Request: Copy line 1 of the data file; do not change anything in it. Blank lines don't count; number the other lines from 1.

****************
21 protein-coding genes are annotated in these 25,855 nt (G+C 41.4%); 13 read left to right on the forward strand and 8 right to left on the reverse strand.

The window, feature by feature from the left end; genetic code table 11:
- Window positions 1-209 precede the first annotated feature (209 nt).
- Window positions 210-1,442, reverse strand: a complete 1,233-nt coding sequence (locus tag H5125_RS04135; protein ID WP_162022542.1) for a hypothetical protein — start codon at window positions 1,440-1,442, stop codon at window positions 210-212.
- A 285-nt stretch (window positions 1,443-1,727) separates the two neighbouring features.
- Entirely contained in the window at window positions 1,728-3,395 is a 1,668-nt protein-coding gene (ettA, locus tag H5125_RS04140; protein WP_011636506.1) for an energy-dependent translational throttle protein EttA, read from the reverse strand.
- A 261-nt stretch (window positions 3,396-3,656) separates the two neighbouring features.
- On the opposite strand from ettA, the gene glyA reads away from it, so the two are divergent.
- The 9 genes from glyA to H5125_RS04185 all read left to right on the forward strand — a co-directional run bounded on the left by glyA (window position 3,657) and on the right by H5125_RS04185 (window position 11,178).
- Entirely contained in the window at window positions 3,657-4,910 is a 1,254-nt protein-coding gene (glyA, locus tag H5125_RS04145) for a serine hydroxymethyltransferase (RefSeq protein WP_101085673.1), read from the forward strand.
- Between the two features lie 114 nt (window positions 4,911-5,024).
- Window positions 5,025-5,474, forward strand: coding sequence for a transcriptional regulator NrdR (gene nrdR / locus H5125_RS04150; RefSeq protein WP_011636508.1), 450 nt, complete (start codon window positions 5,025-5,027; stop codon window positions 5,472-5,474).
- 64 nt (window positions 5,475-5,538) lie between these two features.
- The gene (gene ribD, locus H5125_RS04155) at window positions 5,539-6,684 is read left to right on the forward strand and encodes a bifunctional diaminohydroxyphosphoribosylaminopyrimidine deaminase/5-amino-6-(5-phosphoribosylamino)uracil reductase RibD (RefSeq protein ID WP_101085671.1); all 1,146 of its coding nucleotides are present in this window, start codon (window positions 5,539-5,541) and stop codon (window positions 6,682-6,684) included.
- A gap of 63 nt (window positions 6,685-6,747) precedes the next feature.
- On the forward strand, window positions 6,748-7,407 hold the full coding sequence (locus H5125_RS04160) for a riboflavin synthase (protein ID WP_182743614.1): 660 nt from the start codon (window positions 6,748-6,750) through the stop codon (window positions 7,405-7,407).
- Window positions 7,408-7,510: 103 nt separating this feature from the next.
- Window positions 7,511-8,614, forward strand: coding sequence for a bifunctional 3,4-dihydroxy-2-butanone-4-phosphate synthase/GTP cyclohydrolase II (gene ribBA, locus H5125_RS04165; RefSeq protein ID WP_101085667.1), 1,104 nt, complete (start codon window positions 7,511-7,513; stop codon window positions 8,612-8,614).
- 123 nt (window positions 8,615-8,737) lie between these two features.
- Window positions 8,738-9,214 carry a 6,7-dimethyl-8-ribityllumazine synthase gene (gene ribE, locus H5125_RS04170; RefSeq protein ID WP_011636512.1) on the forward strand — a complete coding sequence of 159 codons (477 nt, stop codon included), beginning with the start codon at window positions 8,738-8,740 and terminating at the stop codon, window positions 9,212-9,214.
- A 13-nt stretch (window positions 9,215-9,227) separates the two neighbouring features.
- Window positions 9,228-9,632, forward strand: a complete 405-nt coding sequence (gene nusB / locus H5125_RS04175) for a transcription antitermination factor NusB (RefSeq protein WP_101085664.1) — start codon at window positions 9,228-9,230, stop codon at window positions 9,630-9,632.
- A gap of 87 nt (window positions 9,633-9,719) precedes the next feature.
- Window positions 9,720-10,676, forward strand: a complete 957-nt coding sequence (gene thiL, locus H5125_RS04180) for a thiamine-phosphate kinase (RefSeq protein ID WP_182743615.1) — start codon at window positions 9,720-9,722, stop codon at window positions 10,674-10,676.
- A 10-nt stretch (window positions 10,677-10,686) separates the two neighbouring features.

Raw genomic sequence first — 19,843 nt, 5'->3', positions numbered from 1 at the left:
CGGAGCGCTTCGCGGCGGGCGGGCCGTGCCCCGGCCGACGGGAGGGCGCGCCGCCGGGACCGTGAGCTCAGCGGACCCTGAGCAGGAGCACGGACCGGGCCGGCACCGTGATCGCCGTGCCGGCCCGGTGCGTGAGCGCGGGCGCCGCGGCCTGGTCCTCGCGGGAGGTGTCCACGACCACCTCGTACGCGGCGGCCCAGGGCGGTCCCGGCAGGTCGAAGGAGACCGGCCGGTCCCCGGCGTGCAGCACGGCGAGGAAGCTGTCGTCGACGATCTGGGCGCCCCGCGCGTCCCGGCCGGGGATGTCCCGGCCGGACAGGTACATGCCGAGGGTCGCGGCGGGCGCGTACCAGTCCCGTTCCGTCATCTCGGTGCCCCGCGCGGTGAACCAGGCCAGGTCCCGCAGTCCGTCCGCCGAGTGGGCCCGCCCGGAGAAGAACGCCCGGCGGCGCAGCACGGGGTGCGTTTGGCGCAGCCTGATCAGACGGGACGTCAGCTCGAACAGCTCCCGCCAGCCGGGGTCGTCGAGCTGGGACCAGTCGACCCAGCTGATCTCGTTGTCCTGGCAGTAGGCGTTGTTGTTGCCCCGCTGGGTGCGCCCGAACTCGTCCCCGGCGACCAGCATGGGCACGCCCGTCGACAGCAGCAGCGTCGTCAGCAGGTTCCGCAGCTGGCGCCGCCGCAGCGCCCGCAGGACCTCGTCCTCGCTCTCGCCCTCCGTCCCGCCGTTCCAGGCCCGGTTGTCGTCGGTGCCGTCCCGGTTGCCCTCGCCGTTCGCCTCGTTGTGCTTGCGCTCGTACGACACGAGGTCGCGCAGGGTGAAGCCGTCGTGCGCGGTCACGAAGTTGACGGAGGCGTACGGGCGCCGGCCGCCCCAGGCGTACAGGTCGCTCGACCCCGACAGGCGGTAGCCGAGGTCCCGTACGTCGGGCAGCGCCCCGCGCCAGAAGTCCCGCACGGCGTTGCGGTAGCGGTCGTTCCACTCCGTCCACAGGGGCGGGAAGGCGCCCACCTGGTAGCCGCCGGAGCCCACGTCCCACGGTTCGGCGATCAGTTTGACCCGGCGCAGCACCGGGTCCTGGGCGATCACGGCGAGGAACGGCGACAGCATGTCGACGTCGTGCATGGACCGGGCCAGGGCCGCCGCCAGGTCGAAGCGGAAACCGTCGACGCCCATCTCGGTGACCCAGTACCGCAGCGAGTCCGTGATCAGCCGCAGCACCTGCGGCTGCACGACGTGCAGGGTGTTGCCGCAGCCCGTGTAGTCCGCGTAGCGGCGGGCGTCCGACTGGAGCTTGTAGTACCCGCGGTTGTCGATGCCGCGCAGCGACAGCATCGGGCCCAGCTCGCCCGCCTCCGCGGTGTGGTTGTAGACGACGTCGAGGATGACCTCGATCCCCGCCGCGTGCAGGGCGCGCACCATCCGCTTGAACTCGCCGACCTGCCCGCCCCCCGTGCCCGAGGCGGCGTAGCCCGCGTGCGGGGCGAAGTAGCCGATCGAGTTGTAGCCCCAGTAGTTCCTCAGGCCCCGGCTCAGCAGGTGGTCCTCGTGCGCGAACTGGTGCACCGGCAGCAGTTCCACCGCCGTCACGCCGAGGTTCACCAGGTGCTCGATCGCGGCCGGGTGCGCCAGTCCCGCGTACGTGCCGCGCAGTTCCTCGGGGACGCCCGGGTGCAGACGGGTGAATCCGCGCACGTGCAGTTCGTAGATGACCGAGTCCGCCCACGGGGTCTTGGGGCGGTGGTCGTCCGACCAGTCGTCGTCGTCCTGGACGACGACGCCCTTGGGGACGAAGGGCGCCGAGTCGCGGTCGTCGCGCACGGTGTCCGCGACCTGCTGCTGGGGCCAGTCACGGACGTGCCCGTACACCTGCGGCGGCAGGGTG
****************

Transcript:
21 protein-coding genes are annotated in these 25,855 nt (G+C 41.4%); 13 read left to right on the forward strand and 8 right to left on the reverse strand.